Thursday, May 10, 2012

Will a Better Camera Make You a Better Photographer?

I get this question all the time during my small object photography sessions and it's one of my favorites!

Before I answer, I'd like to give you a little pop quiz:

Which photo was taken with a standard point-and-shoot camera and which was taken with an entry-level DSLR (digital single-lens reflex) camera?

If you've been wondering if you *must* buy an expensive, big, fancy, complicated DSLR to replace your vacation point-and-shoot camera in order to take great photos of your work for your online shop, I'm pretty sure I'm about to make your day.

Buying a new camera won't guarantee that you will take better photos! In fact, many point-and-shoot cameras available on the market today are capable of taking wonderful product photos IF they have the right settings available.

After all, taking great photos is about much more than just the kind of camera you have. Great photos happen when you know the functional limits of your camera and how to use them to your advantage.

So, before you rush out and spend hundreds of dollars on a new fancy camera with more features than you might ever use, please break out the manual for your current camera (or find it online) and look for the following settings in the index:

Macro capability (tulip icon)  
This is the setting that takes your photos from blurry 
to sharp in one push of a button.

EV / exposure value compensation (+ / -)
This setting helps you brighten (or darken) your photos instantly

Custom white balance
An optional setting, but valuable especially
if you will be shooting at night under artificial light sources

If your camera already has these three settings, it is likely that you will be able to take better, sharper photos than you imagined with that camera you already own. Use the macro function, increase the exposure value to +1 to brighten your photos and set a custom white balance to tell your camera what you want it to consider "absolute white" in any lighting condition and you'll be well on your way to better photos with practice!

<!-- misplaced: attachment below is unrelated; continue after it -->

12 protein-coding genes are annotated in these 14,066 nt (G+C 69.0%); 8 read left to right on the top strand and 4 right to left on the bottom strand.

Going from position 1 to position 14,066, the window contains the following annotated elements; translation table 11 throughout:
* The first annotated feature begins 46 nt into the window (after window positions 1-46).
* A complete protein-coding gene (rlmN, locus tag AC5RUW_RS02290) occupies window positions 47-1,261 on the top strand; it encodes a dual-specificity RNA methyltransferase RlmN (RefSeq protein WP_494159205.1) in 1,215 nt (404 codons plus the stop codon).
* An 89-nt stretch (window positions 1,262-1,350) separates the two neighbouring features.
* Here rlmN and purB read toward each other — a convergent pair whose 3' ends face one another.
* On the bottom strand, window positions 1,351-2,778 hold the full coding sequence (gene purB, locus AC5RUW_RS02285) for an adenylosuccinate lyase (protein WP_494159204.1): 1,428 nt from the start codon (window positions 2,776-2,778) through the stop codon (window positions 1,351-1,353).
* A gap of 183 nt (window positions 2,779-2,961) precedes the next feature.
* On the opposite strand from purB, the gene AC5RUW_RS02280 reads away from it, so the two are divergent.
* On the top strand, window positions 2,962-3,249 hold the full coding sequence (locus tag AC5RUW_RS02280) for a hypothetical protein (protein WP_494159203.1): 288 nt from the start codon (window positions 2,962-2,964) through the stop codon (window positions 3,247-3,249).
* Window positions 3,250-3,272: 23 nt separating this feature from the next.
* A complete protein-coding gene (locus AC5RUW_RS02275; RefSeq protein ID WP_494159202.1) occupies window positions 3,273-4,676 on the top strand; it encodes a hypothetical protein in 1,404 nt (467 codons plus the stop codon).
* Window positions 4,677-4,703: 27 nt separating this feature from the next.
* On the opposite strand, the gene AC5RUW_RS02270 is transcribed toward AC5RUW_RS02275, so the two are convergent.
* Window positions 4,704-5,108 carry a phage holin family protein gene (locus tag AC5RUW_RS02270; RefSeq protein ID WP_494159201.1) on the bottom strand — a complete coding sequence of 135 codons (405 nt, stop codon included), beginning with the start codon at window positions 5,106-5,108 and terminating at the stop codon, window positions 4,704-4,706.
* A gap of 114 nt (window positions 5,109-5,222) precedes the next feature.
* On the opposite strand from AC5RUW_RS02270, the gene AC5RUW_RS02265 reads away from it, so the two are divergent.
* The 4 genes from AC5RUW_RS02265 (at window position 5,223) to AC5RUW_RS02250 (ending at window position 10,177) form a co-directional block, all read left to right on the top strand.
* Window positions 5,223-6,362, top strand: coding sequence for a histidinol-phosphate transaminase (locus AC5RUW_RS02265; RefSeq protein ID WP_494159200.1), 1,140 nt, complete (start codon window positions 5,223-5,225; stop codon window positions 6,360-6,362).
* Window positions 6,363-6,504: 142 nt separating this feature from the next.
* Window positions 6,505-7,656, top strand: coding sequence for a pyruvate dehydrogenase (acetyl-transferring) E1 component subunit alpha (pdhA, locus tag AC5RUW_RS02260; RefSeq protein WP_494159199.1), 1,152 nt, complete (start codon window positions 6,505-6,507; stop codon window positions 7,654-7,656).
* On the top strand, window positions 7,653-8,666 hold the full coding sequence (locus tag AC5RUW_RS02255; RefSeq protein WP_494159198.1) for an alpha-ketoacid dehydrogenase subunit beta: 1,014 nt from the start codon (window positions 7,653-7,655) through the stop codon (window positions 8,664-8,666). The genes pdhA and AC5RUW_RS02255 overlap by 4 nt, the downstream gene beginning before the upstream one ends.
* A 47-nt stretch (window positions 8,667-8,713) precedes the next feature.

If you'd like to know more about product photography, be sure to check out the archive at and stay tuned: I'll be talking about these settings in depth in future product photography posts!

Have questions? Keep in touch with me on my Facebook page: IMakeCuteStuff on Facebook

Oh yes. I bet you're wondering about those photos...

The photo on the LEFT:
Entry level DSLR: Canon Rebel XSi DSLR with a 60mm macro lens attached

Photo on the RIGHT:

Really old point-and-shoot: Samsung S630 with the macro setting enabled
Pretty amazing, right?

Just to be clear here: I'm not saying point-and-shoots are better or even comparable to the photo quality of a DSLR. They are two different camera types for two different types of camera users.

What I am saying is that if you have been wondering if buying a DSLR would instantly make you better product photographer, the answer is NO. The only way to take better photos is to get to know the limits of the camera you own...and practice. LOTS of practice!

What kind of camera do you have? 
Leave a comment below and let us know!


  1. I'm a fine art photographer using a Samsung NX10 DSLR, but some of my best-selling photographs were taken before I got my DSLR, with my point-and-shoot Olympus!

  2. I have this exact Canon DSLR, which I LOVE for my art photos, but not as much for my product photography. In 2010 I could only afford about $200 for a camera, so I bought a Fujifilm FinePix Z200fd ( It's not available on Amazon right now but most of the photography in my Etsy shop was taken with that camera, along with some pretty awesome self shots of fancy make-up I used to do.
    It's manual mode isn't as good as I'd like, but really, with the perfect lighting, it's amazing because of it's macro settings.

  3. Hi Carolyn! Thanks for your comment! I have an "entry level" Canon DSLR as well. For my small objects I found that I needed to purchase a macro lens to make my product photos really work. I got the cheapest one I could find: 50mm F/2.5 macro lens. They run about $300 bucks now.

    An alternate thing to try is extension tubes or lens magnifiers - they are super cheap and might give you better results for small stuff! I'm experimenting with the magnifiers and extension tubes now so I'll post my findings soon! :)

  4. Such a great post! I'm a firm believer in point-and-shoots... you can get great photos by using all of those features your camera has. It may take a little reading of the manual, but it's worth it.

    I recently was in the market for a new camera, because I really wanted control over the aperture for some of the pictures I take of my work (for mid-depth-of-field), and my $60 guy couldn't handle it.

    So, I bought a Canon S95, which is a 'high end' point and shoot. Much cheaper than a DSLR, but almost all of the features... even shooting in RAW. I absolutely love it!

    Keep in mind, I only did it after I was *sure* I had exhausted all of the features on my smaller one :)

  5. Hi Stacey! I love the idea of a high end point and shoot. I'll have to check out the Canon sounds fabulous! Thanks for your comment :)


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